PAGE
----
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'Varsity' Writer Lawton Dies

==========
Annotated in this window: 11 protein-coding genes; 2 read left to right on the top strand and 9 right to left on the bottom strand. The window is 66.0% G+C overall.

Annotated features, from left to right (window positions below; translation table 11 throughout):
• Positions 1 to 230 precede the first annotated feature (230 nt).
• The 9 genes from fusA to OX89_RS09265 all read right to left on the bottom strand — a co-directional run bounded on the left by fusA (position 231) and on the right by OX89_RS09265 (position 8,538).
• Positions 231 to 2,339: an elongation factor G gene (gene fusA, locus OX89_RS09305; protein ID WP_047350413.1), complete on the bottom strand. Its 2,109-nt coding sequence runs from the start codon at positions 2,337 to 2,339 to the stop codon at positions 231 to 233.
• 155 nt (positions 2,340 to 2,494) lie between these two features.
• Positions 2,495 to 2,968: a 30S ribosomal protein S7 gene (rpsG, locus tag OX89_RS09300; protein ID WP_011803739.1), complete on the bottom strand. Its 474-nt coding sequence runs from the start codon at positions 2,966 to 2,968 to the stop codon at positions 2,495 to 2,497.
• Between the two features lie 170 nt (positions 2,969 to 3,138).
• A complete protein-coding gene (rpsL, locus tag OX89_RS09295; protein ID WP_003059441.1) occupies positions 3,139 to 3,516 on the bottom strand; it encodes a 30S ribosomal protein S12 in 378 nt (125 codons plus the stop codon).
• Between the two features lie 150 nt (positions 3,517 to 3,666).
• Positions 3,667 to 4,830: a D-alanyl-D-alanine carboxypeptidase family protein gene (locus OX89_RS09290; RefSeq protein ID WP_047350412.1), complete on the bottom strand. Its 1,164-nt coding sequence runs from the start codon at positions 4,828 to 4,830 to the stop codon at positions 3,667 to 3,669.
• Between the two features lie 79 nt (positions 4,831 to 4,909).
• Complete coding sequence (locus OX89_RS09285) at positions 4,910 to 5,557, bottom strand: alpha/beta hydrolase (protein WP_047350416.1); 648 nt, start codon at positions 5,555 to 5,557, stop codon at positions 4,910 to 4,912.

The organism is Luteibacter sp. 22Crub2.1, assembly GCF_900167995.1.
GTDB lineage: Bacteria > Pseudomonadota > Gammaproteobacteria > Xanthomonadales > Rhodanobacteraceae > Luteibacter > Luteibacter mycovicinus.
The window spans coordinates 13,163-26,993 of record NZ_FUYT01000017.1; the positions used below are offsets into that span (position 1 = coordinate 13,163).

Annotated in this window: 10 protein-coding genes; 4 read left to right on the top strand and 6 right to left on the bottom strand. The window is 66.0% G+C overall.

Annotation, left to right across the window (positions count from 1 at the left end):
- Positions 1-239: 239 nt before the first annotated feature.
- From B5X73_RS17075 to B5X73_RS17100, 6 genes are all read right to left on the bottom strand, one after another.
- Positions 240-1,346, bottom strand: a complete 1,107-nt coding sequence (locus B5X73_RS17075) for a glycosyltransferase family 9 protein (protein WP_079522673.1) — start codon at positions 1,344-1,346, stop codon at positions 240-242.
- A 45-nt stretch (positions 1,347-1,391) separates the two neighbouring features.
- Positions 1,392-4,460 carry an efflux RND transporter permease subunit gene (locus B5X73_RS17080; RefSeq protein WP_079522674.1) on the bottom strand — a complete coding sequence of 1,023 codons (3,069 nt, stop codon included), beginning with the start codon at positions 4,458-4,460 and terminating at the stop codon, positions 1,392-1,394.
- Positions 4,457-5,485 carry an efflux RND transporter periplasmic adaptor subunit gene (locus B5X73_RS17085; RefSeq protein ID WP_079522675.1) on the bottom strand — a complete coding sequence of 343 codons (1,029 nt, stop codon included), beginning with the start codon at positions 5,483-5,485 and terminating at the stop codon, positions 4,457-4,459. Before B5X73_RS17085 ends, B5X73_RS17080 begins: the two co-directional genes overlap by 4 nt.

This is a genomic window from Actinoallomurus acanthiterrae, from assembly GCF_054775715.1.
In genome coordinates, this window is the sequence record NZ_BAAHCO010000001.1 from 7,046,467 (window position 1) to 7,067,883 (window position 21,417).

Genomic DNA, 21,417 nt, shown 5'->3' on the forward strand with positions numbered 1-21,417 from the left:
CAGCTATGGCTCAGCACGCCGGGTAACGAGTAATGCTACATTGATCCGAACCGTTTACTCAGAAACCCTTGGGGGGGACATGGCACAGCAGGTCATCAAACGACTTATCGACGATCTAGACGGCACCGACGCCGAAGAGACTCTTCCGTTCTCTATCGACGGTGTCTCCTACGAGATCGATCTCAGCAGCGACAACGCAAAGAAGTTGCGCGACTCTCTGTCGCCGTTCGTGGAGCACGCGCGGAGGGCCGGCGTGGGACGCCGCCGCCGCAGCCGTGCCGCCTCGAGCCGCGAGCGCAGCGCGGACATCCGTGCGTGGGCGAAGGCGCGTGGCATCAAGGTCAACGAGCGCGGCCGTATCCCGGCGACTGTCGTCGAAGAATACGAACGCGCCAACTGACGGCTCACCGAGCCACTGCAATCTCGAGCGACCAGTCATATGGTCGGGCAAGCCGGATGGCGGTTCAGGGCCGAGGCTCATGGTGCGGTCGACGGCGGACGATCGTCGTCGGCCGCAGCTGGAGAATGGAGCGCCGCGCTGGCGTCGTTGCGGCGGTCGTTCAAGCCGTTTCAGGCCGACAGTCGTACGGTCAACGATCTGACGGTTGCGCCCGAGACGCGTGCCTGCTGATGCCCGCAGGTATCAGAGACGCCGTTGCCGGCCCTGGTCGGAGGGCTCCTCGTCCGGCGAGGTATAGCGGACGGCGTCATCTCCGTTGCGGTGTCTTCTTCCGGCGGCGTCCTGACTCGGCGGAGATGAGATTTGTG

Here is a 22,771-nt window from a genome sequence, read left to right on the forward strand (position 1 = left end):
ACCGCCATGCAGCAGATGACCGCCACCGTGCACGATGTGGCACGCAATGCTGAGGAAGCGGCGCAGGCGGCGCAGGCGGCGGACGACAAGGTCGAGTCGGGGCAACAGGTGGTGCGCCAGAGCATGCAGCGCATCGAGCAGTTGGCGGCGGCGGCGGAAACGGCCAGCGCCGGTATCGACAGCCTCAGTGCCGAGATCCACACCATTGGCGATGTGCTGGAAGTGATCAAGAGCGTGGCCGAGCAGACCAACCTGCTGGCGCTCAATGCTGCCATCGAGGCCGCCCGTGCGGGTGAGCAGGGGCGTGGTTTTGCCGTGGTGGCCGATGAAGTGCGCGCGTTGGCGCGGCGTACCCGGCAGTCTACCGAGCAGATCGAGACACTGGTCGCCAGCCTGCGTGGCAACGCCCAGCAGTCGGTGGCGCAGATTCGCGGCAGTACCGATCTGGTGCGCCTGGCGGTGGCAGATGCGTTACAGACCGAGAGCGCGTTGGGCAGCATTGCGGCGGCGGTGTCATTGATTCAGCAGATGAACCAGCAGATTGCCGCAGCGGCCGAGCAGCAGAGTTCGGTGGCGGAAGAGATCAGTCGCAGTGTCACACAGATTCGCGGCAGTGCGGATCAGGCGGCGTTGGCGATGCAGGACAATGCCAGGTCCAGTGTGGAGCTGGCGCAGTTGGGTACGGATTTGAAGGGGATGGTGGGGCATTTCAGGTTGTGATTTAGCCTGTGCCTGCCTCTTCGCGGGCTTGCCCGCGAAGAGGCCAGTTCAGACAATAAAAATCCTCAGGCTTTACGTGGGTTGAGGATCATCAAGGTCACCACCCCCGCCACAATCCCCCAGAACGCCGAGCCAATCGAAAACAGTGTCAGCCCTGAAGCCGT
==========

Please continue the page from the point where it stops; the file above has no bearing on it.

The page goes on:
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One of the University's best loved and most faithful alumni, J. Fred Lawton, 81, of Berkley, Mich., co-composer of the U-M fight song "Varsity," collapsed and died outside Michigan Stadium Saturday just after the Michigan - Wisconsin football game. He had been honored I during the half-time ceremonies. "I know of no other man of Michigan who loved his alma I mater as dearly and gave so much to it," Robert G. Foreman, executive director of the U-M Alumni Association said today of Mr. Lawton. Prof. William D. Revelli, U-M director of bands, said of the Berkeley poet, "we have lost a very dear and wonderful friend I - a man who was truly devoted in his spirit to the University of Michigan. He never lost his enthusiastic love for his University, and he will. be missed by all who knew him." Mr. Lawton guest conducted the U-M Marching Band in playing his famous song Saturday in Michigan Stadium just before his death from a heart attack. He and Dean-Emeritus Earl V. Moore of the U-M School of Music, now a professor of music at the University of Houston, composed "Varsity" in 1911 while riding on a Detroit street car. The two met in the motor city on Oct. 3 of that year following Mr. Lawton's graduation from the U-M in June. During the trip to Mr. Lawton's home, Moore suggested that Michigan needed a new song and that they should compose one. Mr. Lawton came up with the lyrics and Moore a melody to fit them before rsaching their destination. At the Lawton home, Moore sat down and played the melody which hasn't been changed to this day. The Berkley man also was known for nis poetry, particularly his book of poems entitled "Roses that Bloomed in the Snow" and Selected Poems " published in 1959. The first words in the book's title referred to a poem about the Michigan-Ohio State game of 1950 which the U-M football team won on a snow-covered field in Columbus, resulting in a trip to the Rose Bowl. Mr. Lawton was designated poet lauréate of Berkley and awarded a certifícate for "outstanding service" to the city at ceremonies on June 30, 1960, in that community. The U-M Board of Regents conferred upon h i m their Regent's Citation of Honor on May 12, 1961, at ceremonies in Hill Auditorium for his composition of the to "Varsity" and other services to the University. Mr. Lawton was born on Jan. 26, 1888, in Ridgetown, Ont. After receiving a bachelor of arts degree from the U-M Literary College in 1911, he served as a member of the Detroit Juvenile Court staff until 1913. He then entered the insurance business and served with Connecticut Mutual Life Insurance Co. for 50 years before retiring in 1931. He moved from Detroit to Berkley in 1924, and had been a resident of that community since that time. Mr. Lawton has served on the Berkeley Board of Education, the local Selective Service Board, the Berkley City Charter Commission, the Boy Scout Executive Committee and other local boards and committees. He was a past governor of the U-M Club of Detroit and had been associated with the YWCA, Salvation Army, Camp Pire Girls, Knights of the Round Table and other civic organizations. He had received the Boy Scount's Silver Beaver Award and also had been recognized for his service to the Retarded Children's ciation. He and the former Margery Newton were married on Dec. 14, 1912. She survives. Other survivors include two sons, George F. of Dayton, Ohio, and J. Fred Jr. of Berkeley; seven grandchildren and four great grandchildren; and two sisters, Mrs. Shirley Ball of California and Mrs. Ralph (Margery) Brown of Glasgow, Scotland. Funeral services will be held at 2 p.m. tomorrow at the First United' Methodist Church, 2820 Twelve Miie Rd.. Berkley. Burial will follow in Roseland Park Cemetery, Berkeley. Friends may cali at the Sawyer-Fuller Funeral Home at 2125 W. Twelve Mile Rd., Berkley, until 9 p.m. today and at the church from 1 p.m. tomorrow until the time of services. Memorial contributions may be made to the University of I Michigan J. Fred Lawton I Memorial fund through the U-M I Alumni Association or I ment Council, or to the I tion for Mentally Retarded I Children.